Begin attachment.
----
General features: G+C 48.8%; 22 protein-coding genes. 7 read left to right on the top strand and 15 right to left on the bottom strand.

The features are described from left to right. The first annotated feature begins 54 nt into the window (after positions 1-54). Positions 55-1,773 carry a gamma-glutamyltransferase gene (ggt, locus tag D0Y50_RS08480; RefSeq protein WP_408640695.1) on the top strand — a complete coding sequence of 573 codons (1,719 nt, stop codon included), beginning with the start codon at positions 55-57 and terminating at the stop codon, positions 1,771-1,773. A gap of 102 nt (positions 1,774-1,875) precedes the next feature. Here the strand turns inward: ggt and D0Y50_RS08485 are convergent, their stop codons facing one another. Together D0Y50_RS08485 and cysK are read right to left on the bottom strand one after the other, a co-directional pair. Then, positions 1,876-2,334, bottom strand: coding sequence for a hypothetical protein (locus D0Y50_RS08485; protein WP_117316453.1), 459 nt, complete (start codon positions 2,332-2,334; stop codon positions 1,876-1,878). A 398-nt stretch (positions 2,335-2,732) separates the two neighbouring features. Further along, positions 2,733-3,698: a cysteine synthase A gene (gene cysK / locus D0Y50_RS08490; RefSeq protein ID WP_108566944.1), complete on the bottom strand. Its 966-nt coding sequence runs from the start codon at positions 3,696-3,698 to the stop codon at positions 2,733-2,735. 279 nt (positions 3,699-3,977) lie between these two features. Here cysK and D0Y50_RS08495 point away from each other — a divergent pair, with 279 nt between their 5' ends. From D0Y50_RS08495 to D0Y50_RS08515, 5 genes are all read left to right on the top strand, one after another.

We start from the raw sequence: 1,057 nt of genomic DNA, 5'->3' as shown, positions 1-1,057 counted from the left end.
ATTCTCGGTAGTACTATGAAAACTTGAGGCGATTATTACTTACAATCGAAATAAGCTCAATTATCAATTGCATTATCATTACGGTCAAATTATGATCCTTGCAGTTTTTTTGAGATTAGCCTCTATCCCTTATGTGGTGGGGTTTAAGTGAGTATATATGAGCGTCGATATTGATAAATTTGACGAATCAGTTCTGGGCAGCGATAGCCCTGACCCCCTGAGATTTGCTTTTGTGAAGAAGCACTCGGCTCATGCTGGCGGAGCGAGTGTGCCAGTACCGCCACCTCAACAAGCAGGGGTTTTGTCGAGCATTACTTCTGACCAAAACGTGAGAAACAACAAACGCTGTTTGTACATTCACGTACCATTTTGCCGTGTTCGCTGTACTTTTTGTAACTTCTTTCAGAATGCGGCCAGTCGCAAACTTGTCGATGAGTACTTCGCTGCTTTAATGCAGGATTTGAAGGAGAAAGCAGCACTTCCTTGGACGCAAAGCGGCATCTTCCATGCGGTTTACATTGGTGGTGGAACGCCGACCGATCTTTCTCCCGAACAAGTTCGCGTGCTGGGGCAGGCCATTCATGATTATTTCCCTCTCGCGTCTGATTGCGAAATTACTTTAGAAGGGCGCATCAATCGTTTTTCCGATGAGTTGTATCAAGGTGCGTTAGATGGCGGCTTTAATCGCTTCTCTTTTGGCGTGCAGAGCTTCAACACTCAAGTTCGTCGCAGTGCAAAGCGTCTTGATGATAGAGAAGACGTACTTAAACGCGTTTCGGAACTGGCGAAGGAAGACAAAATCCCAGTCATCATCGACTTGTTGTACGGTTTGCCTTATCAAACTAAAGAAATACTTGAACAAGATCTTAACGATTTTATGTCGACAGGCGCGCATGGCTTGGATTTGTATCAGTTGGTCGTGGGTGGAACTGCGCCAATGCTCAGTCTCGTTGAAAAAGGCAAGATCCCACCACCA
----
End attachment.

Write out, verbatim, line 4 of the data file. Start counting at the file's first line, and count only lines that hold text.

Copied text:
ATTCTCGGTAGTACTATGAAAACTTGAGGCGATTATTACTTACAATCGAAATAAGCTCAATTATCAATTGCATTATCATTACGGTCAAATTATGATCCTTGCAGTTTTTTTGAGATTAGCCTCTATCCCTTATGTGGTGGGGTTTAAGTGAGTATATATGAGCGTCGATATTGATAAATTTGACGAATCAGTTCTGGGCAGCGATAGCCCTGACCCCCTGAGATTTGCTTTTGTGAAGAAGCACTCGGCTCATGCTGGCGGAGCGAGTGTGCCAGTACCGCCACCTCAACAAGCAGGGGTTTTGTCGAGCATTACTTCTGACCAAAACGTGAGAAACAACAAACGCTGTTTGTACATTCACGTACCATTTTGCCGTGTTCGCTGTACTTTTTGTAACTTCTTTCAGAATGCGGCCAGTCGCAAACTTGTCGATGAGTACTTCGCTGCTTTAATGCAGGATTTGAAGGAGAAAGCAGCACTTCCTTGGACGCAAAGCGGCATCTTCCATGCGGTTTACATTGGTGGTGGAACGCCGACCGATCTTTCTCCCGAACAAGTTCGCGTGCTGGGGCAGGCCATTCATGATTATTTCCCTCTCGCGTCTGATTGCGAAATTACTTTAGAAGGGCGCATCAATCGTTTTTCCGATGAGTTGTATCAAGGTGCGTTAGATGGCGGCTTTAATCGCTTCTCTTTTGGCGTGCAGAGCTTCAACACTCAAGTTCGTCGCAGTGCAAAGCGTCTTGATGATAGAGAAGACGTACTTAAACGCGTTTCGGAACTGGCGAAGGAAGACAAAATCCCAGTCATCATCGACTTGTTGTACGGTTTGCCTTATCAAACTAAAGAAATACTTGAACAAGATCTTAACGATTTTATGTCGACAGGCGCGCATGGCTTGGATTTGTATCAGTTGGTCGTGGGTGGAACTGCGCCAATGCTCAGTCTCGTTGAAAAAGGCAAGATCCCACCACCA